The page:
One of the basic tenets of SEO is the handling of non-canonical URLs. Countless posts have been written on the topic, and it’s a topic that’s discussed at probably every Internet marketing conference. Yet when it comes to our analytics, my experience has been that typically little-to-no attention is dedicated to keeping our content reports clear. As a result, many sites’ content reports are being mishandled, and skewed data is being passed up the food chain.
First things first. What’s a canonical URL? Simply put, canonical URLs are the URLs that you want search engines and visitors to your site to actually discover. The search engines have made it easier and easier for sites to be able to tell them which are their canonical URLs so that non-canonical URLs don’t sabotage a site’s money pages.
A typical scenario looks something like this: A client pulls its top 10 landing pages for analysis. They look at metrics like bounce rate, conversion rate, revenue, etc. But because of rogue query parameters, each of those pages may have multiple duplicates. But none of those duplicates are being factored in because no one knows they even exist.
The Primary Culprit
When non-canonical URLs wind up in content reports (Behavior > Site Content), it can become difficult to downright impossible to measure the effectiveness of your most important pages. Query parameters (e.g., http://www.mysite.com/widgets?sort=asc&color=blue&sid=153678) can create many duplicates of a single page. I actually saw with one large ecommerce site that used a gaggle of query parameters, a single page could be divided up into more than a hundred rows.
Typically, the more query parameters a site uses, the more permutations of parameter a URL can take on, causing the potential for duplication to increase significantly.
Google Analytics has a little-known setting that allows you to dictate which parameters you want to exclude. The key litmus test to determine if a parameter should be excluded is this: Does the parameter determine unique content?
For example, if your site used the default WordPress permalink structure that uses the p query parameter to set page URLs, you wouldn’t want to exclude the p parameter because it is used by the site to determine unique content. IOW, http://www.mysite.com/p=123 is a different page from http://www.mysite.com/p=179.
However, query parameters that merely rearrange, filter, or manipulate the information on a page (such as a sort option or size filter for a retailer) should be excluded from content reports. Excluding query parameters won’t filter out visits to these pages, like using a view (previous known as profile) filters do. Instead, it will simply consolidate pages by removing the query parameters from them.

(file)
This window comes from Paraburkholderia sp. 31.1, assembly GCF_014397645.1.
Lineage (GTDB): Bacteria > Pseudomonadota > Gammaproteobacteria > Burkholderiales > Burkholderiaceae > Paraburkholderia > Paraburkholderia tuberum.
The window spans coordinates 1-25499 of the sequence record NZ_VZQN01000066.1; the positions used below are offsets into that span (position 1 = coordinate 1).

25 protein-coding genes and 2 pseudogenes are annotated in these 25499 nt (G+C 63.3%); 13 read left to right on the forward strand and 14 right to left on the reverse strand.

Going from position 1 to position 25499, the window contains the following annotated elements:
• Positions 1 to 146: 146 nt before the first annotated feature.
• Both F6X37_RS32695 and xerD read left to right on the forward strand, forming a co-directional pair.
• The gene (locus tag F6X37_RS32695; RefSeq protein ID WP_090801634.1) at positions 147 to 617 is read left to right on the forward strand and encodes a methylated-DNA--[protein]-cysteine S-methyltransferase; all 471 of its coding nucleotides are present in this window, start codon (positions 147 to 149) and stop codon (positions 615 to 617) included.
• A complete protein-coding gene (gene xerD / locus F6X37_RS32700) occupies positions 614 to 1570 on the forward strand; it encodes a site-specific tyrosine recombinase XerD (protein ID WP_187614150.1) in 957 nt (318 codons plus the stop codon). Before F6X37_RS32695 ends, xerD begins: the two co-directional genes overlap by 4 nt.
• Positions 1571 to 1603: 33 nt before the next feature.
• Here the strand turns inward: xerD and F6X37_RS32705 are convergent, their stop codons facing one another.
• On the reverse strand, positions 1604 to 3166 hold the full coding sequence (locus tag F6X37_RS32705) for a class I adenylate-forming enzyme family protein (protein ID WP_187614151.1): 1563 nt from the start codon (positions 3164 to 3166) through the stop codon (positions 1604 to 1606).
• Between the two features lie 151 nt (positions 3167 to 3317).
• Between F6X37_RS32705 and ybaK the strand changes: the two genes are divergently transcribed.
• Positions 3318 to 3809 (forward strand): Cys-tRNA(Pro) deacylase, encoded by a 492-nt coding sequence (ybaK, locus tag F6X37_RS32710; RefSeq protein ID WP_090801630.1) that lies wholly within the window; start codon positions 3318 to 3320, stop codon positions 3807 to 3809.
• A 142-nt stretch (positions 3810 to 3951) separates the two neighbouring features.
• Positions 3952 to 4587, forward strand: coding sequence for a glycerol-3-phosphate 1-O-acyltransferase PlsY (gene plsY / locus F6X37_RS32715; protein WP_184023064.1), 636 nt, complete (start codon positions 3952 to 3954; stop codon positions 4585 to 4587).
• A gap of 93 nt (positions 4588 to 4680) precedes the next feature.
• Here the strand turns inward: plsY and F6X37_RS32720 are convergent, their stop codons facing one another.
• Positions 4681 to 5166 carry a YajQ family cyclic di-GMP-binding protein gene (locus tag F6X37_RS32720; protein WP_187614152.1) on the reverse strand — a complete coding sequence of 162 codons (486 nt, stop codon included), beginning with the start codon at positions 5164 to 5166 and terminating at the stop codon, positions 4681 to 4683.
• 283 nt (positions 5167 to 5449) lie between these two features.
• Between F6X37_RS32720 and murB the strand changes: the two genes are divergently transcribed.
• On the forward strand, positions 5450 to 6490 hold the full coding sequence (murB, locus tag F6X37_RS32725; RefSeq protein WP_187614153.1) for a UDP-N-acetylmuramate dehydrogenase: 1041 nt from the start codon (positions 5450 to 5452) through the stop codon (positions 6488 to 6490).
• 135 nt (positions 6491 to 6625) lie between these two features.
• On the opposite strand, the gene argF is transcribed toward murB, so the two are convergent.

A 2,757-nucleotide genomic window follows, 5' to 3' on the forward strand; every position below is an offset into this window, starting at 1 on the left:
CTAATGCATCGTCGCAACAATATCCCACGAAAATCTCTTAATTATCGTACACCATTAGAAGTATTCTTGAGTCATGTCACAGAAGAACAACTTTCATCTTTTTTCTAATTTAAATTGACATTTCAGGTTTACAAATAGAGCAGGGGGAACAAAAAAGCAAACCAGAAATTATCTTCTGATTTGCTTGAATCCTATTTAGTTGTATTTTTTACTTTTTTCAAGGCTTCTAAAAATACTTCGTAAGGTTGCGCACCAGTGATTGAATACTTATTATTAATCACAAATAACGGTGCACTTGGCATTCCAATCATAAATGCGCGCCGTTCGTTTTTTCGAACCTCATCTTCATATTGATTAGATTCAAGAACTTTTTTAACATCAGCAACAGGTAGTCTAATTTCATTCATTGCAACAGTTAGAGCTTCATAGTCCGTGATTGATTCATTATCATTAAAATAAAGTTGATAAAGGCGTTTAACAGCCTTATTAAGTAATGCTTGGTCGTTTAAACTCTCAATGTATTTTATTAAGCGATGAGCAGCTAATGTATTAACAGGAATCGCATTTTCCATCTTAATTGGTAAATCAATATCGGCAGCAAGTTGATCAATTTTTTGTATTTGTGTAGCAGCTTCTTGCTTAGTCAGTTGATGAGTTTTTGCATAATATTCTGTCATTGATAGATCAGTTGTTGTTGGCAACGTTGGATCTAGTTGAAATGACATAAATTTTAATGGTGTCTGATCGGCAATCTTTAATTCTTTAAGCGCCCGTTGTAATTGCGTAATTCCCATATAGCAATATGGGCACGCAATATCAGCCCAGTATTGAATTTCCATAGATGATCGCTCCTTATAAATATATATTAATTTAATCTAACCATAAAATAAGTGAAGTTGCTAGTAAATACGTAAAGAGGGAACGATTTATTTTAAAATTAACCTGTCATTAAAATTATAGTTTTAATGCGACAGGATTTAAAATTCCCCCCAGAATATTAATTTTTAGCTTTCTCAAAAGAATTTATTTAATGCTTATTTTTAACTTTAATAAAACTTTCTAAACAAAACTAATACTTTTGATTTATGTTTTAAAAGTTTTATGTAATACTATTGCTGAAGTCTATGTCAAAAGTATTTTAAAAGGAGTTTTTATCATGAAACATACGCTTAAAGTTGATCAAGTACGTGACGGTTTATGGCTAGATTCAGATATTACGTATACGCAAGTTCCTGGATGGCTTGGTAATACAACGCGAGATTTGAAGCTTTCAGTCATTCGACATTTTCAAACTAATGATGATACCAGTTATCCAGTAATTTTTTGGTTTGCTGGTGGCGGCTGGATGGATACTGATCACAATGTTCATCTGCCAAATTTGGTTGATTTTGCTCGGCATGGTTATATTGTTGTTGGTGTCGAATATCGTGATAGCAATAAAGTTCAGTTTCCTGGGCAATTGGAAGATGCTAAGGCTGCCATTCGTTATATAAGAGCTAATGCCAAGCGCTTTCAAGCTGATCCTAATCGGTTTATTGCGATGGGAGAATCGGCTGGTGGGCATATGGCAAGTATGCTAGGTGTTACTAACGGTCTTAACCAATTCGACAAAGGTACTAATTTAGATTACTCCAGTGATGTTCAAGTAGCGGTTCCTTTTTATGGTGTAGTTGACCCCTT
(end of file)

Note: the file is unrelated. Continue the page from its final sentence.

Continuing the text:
So, for example, if you set your view to exclude the parameters sort and color, /jackets/?color=red&sort=asc, /jackets/?color=lime&sort=desc, and /jackets/?color=red&sort=desc would all become /jackets/, and the data for these pages is aggregated. All of the data for these pages would be consolidated into one line item.
How To Find Your Site’s Query Parameters
There are two different ways to find your site’s query parameters:
Google Webmaster Tools’ URL Parameters Report
The URL Parameters report (under Crawl) contains a list of all the query parameters googlebot found while crawling the site. It’s a great place to start. What you want to do is go through that list and use the same litmus test you would to determine if a page is the canonical URL.
Google Analytics’ Line Item Filter
If you pull up the All Pages report (Behavior > Site Content) and use the filter above the report to search for an equal sign, you’ll get a list of pages that contain query parameters.
To exclude query parameters you’ve already identified, take these steps.
Step 1. Click the Advanced link to the right of the filter box.
Step 2. Click the Add a dimension or metric button below the filter you already have. Select Page as your dimension but Exclude as the drop-down to the left.
Step 3. Set the drop-down to the right of the dimension drop-down to Matching RegExp, then separate the parameters you’ve already identified with pipe characters (found above the back slash key).
Step 4. Click the Apply button and analyze away.
Set Up Exclude
When you have your list of parameters you want to exclude, simply drop them in the box, separated by commas. Yours should look something like this:
You can learn how to clean up more than just your content reports in Google Analytics with my Analytics Audit Template, a self-guided, 147-page audit template that is regularly updated and will teach you how to do detailed analytics audits like a pro.